RARA-AVIS: Definitions

From: Jack Bludis ( buildsnburns@yahoo.com)
Date: 08 Jul 2007

My compliments to Jim Doherty for a very comprehensive response to my Noir=Screwed and Hard-boiled=Tough.

I suppose my point is that no matter how succinctly we define the terms, there are parameters we have to meet--Jim expanded and it makes sense. I don't think either Jim's
"Dark and Sinister" or my "Screwed" is a complete definition, any more than Jim's adding "and Colloquial" to Tough, makes the definition of hard-boiled and more accurate.

By my narrow definition of noir, not many novels qualify. By Jim's too many qualify.

My definition of Hard-boiled as just tough is perhaps too broad, since a novel about a bunch of oil-well workers or lumberjacks, with no crime involved, would qualify. But I also don't think "colloquial" clarifies the definition much.

I agree with someone else here that one of the few noir writers today is Jason Starr, but I would also add Domenic Stansberry.

What it comes down to in the definition, I believe, is that
"our thing" cannot be defined. We each see it as we see it. We like what we like.

I like "dark and tough." I don't like splatter-punk, which I find a lot of out there. One thing that bothers me about the newer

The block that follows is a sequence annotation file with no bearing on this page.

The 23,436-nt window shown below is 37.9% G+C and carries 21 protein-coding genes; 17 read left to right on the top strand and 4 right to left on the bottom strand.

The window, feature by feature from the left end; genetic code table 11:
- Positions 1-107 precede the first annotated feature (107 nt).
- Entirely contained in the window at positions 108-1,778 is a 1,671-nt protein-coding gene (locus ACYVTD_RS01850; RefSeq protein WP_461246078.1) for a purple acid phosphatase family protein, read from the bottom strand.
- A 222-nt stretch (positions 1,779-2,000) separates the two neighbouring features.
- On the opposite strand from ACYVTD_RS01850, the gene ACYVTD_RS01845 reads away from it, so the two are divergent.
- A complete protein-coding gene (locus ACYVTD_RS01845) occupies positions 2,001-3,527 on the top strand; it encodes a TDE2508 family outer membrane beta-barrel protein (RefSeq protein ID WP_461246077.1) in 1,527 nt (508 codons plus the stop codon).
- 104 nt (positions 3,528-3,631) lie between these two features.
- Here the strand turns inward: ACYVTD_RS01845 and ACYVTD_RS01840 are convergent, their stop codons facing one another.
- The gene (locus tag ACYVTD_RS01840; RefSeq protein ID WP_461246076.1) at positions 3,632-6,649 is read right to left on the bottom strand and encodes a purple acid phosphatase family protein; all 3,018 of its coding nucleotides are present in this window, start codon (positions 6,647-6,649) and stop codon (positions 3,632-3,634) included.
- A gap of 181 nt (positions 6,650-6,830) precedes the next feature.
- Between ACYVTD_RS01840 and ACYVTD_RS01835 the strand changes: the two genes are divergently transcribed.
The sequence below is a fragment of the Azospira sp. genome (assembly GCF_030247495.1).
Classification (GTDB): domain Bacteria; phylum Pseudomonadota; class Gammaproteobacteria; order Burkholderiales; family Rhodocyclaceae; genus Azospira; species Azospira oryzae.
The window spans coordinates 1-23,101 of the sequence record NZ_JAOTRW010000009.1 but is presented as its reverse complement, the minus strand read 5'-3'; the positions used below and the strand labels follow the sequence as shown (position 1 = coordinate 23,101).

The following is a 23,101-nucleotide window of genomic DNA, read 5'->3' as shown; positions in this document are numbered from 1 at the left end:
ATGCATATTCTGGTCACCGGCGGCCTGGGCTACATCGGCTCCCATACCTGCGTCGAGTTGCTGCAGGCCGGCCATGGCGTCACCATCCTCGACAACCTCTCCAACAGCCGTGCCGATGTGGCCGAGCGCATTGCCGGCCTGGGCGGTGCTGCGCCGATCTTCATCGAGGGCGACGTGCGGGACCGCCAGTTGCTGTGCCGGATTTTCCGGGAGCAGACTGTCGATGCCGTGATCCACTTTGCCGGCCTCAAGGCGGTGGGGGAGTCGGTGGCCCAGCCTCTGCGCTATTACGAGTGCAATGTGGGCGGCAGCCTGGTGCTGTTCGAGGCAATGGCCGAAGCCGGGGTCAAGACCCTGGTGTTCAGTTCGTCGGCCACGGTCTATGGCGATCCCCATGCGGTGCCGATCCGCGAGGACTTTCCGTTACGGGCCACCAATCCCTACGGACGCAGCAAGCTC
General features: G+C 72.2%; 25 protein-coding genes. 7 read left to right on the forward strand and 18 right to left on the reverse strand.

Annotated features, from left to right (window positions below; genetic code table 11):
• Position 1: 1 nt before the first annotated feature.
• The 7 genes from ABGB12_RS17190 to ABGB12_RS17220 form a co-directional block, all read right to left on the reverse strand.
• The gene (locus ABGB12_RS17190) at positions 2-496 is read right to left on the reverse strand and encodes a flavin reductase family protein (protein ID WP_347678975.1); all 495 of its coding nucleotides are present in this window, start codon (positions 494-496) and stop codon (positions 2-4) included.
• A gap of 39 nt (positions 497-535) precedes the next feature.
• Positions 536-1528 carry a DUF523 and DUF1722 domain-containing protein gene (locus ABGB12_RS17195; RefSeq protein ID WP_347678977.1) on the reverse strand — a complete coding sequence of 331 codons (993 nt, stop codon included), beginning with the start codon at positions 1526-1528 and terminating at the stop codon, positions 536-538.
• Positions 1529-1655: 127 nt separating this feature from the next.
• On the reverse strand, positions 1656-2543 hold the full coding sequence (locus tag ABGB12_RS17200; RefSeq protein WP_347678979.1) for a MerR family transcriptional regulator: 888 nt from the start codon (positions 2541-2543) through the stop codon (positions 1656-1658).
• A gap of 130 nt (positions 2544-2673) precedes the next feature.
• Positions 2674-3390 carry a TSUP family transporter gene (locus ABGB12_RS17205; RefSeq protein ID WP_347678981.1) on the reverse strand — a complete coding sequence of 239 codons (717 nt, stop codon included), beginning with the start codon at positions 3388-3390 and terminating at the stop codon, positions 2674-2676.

"noir" is that most don't have plots. They just have a series events that eventually ends to no particular conclusion, other than, perhaps: wow that was violent, and there were some good laughs all the way. Jason Starr is the definite exception. His start someplace and go someplace darker. Someone someplace once said that noir starts off terrible and gets worse. Jason qualifies there too.

What I love about this list is the education that I get from reading it. Most of the contributors know their stuff. Jim Doherty gets better and better, and finally, he's trying to laugh at his dogmatic approach.

No problem. I love reading what people have to say, even when I don't contribute; although I'm not a lurker in the truest sense.

Finally, I think I can say that we are as unable to defined hard-boiled and noir as the Supreme Court was unable to define pornography a few decades ago. We think we know Hard-boiled and Noir when we see it, but we're never going to agree totally on every piece of work--or like every piece of work.

Jack Bludis

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